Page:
US Congressman Richard Neal, the head of the Ways and Means Committee as well as co-chair of the Friends of Ireland Caucus in Congress, is leading the bipartisan congressional delegation that arrived in Ireland yesterday, May 22, after engagements in Brussels and London.
The American delegation arrives in Ireland amidst growing concern about the Northern Ireland Protocol, a key piece of Brexit legislation that the British government said last week they will be making changes to despite warnings from Ireland, the wider EU, and the US.
The US delegation currently in Ireland consists of primarily Irish Americans: Richard E. Neal (D-MA), Congressman Kevin Brady (R-TX), Congressman Ron Kind (D-WI), Congressman Dan Kildee (D-MI), Congressman Vern Buchanan (R-FL), Congressman Mike Kelly (R-PA), Congressman Mike Doyle (D-PA), Congressman David Joyce (R-OH), and Congresswoman Mary Gay Scanlon (D-PA).
On Sunday, the US delegation was on the Blasket Islands off the coast of Co Kerry for what Congressman Neal described as a “very special day.”
A very special day on the Blasket Island yesterday. So many of my constituents left this place and emigrated to "the next parish over" - Springfield. https://t.co/PvkeNIZZDm— Rep. Richard Neal (@RepRichardNeal) May 23, 2022
“It should be a template for the world coming up on the 25th anniversary [of the Good Friday Agreement]. It should be celebrated widely, not just on this island, but across the world.”
Neal was speaking in the wake of his meeting with UK Foreign Secretary Liz Truss in London on Saturday. Last week, Truss announced that the British government is preparing changes to the Northern Ireland Protocol, which was agreed upon in 2019 as part of the Brexit agreement.
We discussed our cast-iron commitment to the Belfast (Good Friday) Agreement, the importance of free trade and our condemnation of Russia’s illegal invasion of Ukraine. pic.twitter.com/2hSPgqnIYA— Liz Truss (@trussliz) May 21, 2022
Neal added on Sunday: “Whatever challenges that are offered by the Protocol, we think can be negotiated. That was the clear message from Brussels, they’re ready to negotiate. Clear message that we offered to the UK - if they want to negotiate and you say you want to negotiate, there should be a negotiation.”
On Monday, before the delegation made its way to Dublin, Congressman Dan Kildee told RTÉ Morning Ireland: "It's important, and we stress this, that the (UK Government) negotiate and that they not take unilateral action.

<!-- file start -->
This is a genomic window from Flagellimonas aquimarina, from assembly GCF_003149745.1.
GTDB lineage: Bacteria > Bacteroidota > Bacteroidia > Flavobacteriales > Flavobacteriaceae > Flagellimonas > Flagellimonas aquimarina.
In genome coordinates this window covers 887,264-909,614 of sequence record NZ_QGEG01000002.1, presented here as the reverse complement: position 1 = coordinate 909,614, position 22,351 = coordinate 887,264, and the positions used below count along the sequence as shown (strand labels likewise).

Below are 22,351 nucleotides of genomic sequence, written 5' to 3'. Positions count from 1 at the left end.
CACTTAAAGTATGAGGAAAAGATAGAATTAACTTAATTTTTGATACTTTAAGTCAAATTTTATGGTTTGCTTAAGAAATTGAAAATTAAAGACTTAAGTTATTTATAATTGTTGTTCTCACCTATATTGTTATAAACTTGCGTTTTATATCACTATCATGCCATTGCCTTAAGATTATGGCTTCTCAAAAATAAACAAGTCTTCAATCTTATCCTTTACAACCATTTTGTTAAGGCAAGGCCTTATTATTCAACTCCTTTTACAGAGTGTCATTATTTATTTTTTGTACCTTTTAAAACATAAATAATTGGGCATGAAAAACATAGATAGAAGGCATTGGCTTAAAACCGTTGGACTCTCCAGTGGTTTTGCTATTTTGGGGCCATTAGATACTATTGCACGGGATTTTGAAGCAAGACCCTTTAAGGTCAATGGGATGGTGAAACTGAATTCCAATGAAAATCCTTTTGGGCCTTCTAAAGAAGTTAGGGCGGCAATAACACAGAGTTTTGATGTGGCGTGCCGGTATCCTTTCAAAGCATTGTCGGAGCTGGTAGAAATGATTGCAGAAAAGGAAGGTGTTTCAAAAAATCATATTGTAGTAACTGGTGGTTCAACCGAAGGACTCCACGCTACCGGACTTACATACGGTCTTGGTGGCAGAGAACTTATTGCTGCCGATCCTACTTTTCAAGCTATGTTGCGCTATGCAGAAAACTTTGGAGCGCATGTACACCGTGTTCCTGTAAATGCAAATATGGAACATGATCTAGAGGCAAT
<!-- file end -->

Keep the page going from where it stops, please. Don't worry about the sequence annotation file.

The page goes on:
"That was a very firm point that was pressed by our delegation, most particularly Richie Neal."
He continued: "The only way we can come to agreement, the only way we protect the incredible progress that's represented with the Good Friday Agreement, is face-to-face negotiation.
"It is disappointing to see unilateral action being considered. We stress that that is not the approach that we recommend."
In Dublin, the US delegation had engagements with US Ambassador to Ireland Claire Cronin, Taoiseach Micheál Martin, as well as TD Mary Lou McDonald, president of Sinn Féin.
Ambassador Cronin said that the American visit "underscores the US commitment to protecting the gains made in the Good Friday Agreement."
This morning I welcomed the Congressional delegation led by @RepRichardNeal to @usembassyDublin. This important visit underscores the U.S. commitment to protecting the gains made in the Good Friday Agreement. pic.twitter.com/hERyGipLch— Claire Cronin (@USAmbIreland) May 23, 2022
The Taoiseach echoed US sentiments, saying that "negotiation, not unilateral action" is the way forward.
Really good meeting with @RepRichardNeal and his Congressional colleagues at Government Buildings today.
Deep understanding of need to protect the GFA, and to resolve issues around the Protocol.
Negotiation, not unilateral action, the way forward. pic.twitter.com/tGrY8ICZut— Micheál Martin (@MichealMartinTD) May 23, 2022
Speaking after her meeting with the delegation at Leinster House, McDonald said: “I thanked the members of the US Congress for their continued support of the Good Friday Agreement, for peace and for progress in Ireland.
“There would be no Agreement without the US. The progress we have made since 1998 has been due to the diligence and commitment of US political leaders who have acted as guarantors of our agreements."
She added: “We all agree the way forward is clear - the DUP need to get back to work and stop blocking the formation of an Executive."
The USA stands resolute in defence of the Good Friday Agreement and the protocol. It is imperative that the Executive is formed. No delay. The people have spoken. Very good meeting with the Congressional Delegation lead by @RepRichardNeal pic.twitter.com/JamV5rQSAB— Mary Lou McDonald (@MaryLouMcDonald) May 23, 2022
The US delegation continues to push for negation as the Democratic Unionist Party (DUP), which emerged as the second-largest party behind Sinn Féin after Northern Ireland's elections on May 5, refuses to enter power-sharing at Stormont as a matter of protest against the Protocol.
The DUP is critical of US interference on the matter, with one MLA, Phillip Brett, stating on Monday that the American delegation "should spend less time with the Friends of Sinn Féin chasing Irish American votes and more time listening to genuine views in Northern Ireland.”
The US delegation is also set to meet with President of Ireland Michael D. Higgins while in Ireland. Congressman Neal is set to address the Seanad tomorrow, May 24 before the delegation travels on to Northern Ireland.